FWD (SK) Bicyclists vs Motorists [new subj]

From: Terry W. Colvin (fortean1@mindspring.com)
Date: Wed Feb 13 2002 - 09:34:56 MST

Regarding my statement: "The government has spent thirty years and
millions of dollars looking for evidence to support its
"cyclist-inferiority" hypothesis on which practically all of its bicycle
transportation program is based," Jim Lund replied: "I didn't realize that
a US federal 'bicycle transportation program' existed, and can't guess what
it is. I just ride my bike..."

         The federal government has an official bicycle transportation
policy. Its official goals are to double the number of trips made by
bicycle while reducing the number of accidents by 10%. Whoever wrote this
did not realize that this meant that the accident rate per trip had to be
only 55% of its original value, a reduction of 45% in the accident rate, a
fantastic achievement if it could be achieved.

         The method adopted to achieve these goals is building bikeways
everywhere. The casual thinker concludes that this is a good thing;
separating bikes from cars means that there won't be any accidents, or at
most very few. Consider the following facts. Bikeways are intended to
protect cyclists from same-direction motor traffic. Car-bike collisions [to
use a short phrase] constitute only about 12% of accidents to cyclists.
Under urban daylight conditions, only about 2% of car-bike collisions are
of the straight-ahead motorist, straight-ahead cyclist type. About 95% of
urban, daylight car-bike collisions involve turning or crossing movements.
On any urban journey from A to B, the cyclist has to cross all the traffic
traveling through the gap between A and B. As long as all traffic is on one
level, say ground level, it doesn't matter at all what kind of bikeway the
cyclist uses; he still has to cross over that traffic. Bikeways do not
provide any protection against that traffic. Indeed, midblock road
crossings of bike paths are more dangerous than crossing the road at normal
intersections. Bikeways alongside the roadway, which is the only generally
available urban space, require both cyclist and motorist, when either is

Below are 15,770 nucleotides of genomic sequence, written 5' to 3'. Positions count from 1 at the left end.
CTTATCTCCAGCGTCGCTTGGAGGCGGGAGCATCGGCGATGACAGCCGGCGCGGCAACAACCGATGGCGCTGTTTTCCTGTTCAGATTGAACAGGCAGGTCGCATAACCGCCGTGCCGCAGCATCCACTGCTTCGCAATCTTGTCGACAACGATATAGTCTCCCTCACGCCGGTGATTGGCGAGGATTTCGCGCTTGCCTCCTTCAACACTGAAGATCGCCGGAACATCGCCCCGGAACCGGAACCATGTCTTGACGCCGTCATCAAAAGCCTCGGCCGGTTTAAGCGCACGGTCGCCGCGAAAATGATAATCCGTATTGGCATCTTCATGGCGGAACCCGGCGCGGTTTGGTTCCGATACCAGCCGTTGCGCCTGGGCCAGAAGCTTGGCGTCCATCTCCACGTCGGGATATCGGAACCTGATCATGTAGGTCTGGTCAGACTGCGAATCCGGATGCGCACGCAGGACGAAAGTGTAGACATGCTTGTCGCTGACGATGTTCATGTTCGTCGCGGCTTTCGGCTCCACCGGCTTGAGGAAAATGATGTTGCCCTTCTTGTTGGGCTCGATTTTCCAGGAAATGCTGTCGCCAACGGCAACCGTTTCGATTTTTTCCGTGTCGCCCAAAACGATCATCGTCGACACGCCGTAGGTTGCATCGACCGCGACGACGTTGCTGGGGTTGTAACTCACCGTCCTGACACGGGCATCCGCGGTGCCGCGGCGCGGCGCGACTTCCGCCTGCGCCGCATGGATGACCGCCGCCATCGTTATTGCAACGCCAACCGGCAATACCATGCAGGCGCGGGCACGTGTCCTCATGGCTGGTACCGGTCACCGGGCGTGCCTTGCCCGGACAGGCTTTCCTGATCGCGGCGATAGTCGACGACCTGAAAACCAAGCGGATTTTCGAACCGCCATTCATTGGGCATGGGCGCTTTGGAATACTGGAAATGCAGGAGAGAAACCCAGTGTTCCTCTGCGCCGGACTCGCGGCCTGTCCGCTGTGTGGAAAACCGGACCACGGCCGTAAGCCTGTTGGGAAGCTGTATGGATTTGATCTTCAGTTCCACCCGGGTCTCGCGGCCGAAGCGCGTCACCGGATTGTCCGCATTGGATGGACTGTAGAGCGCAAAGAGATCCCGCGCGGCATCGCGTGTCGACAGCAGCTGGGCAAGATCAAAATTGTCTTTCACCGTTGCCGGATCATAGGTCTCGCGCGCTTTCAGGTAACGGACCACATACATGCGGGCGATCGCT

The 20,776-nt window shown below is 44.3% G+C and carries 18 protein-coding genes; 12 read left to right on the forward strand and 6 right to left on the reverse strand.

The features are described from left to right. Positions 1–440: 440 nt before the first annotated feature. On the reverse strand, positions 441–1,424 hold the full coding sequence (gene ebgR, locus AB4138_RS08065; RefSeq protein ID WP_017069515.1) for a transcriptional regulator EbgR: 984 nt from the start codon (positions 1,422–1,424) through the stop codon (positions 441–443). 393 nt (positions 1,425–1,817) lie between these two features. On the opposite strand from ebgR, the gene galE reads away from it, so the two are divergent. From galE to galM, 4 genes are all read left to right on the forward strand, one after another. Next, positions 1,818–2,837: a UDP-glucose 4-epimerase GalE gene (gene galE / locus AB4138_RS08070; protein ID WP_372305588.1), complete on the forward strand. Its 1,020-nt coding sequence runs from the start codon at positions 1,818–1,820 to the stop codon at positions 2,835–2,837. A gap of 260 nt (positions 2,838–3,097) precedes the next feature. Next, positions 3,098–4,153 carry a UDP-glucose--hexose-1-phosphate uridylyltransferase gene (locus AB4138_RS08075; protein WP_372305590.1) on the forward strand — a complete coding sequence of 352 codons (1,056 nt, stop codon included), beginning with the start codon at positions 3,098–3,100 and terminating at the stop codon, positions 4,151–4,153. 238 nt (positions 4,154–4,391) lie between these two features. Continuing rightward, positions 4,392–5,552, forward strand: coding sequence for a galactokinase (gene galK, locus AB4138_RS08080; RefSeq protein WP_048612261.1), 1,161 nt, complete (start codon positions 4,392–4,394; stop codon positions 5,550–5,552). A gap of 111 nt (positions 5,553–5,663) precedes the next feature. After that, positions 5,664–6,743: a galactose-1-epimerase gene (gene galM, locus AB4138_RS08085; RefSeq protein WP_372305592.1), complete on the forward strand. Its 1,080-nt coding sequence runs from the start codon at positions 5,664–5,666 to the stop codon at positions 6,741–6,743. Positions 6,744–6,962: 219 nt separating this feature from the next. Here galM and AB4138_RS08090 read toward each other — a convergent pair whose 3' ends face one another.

turning, to operate contrary to the normal operating procedures, in ways
that require much greater care and much more time to ascertain whether or
not the movement can be made in safety. In short, the government's bikeway
program hasn't a hope in hell of reducing accidents to cyclists, and is
more likely to increase the accident rate than decrease it.

         The bikeway program was originally cooked up by motorists to clear
the roads of bicycle traffic, thus avoiding both delays to motorists and
the concern that they would have to look out for bicycles. Of course, that
motive wouldn't be politically acceptable, so it was sold as "bike safety",
without any analysis of its actual probable results. Motorists had also
cooked up the similar "bike safety" training for children, teaching them
that the greatest sin is to get in the way of a car, and the wages of sin
is death. So we have a population of people who are ignorant of cycling but
who believe, with quasi-religious fervor, that bikeways must make cycling
safe for untrained bicycle riders. If that were all, the bikeway program
would have been beaten decades ago. Now the environmentalists [a name
encompassing several viewpoints] jump on the bandwagon and make it really
popular. These environmentalists hate and fear motoring. So what do they
do? They apply all of their effort to advocating the program that the
motorists had cooked up for their own convenience, the bikeway program, in
the belief that the mass of the population is so frightened of motor
traffic that they will bicycle only if bikeways are provided to relieve
their fear, and the corresponding belief that masses of people will
transfer from motoring to bicycling if only their fear is relieved.

         In fact, those cyclists who obey the rules of the road for drivers
of vehicles have a much lower accident rate than those who don't (cycling
club members, more likely to operate in the vehicular manner, have an
accident rate only about 25% of that for the general population), and find
themselves able to take direct, fast routes for all the trips that they
desire. With more convenience and lower accident rate, one would expect
that the proper governmental policy would be to promote the kind of cycling
that best combines convenience and safety, in the belief that that would
attract the optimum amount of bicycle transportation. Instead, governmental
practice discourages that kind of cycling; we have to fight every year to
maintain our rights to operate in the lawfully required, safe and
convenient manner.

John Forester

Terry W. Colvin, Sierra Vista, Arizona (USA) < fortean1@mindspring.com >
     Alternate: < terry_colvin@hotmail.com >
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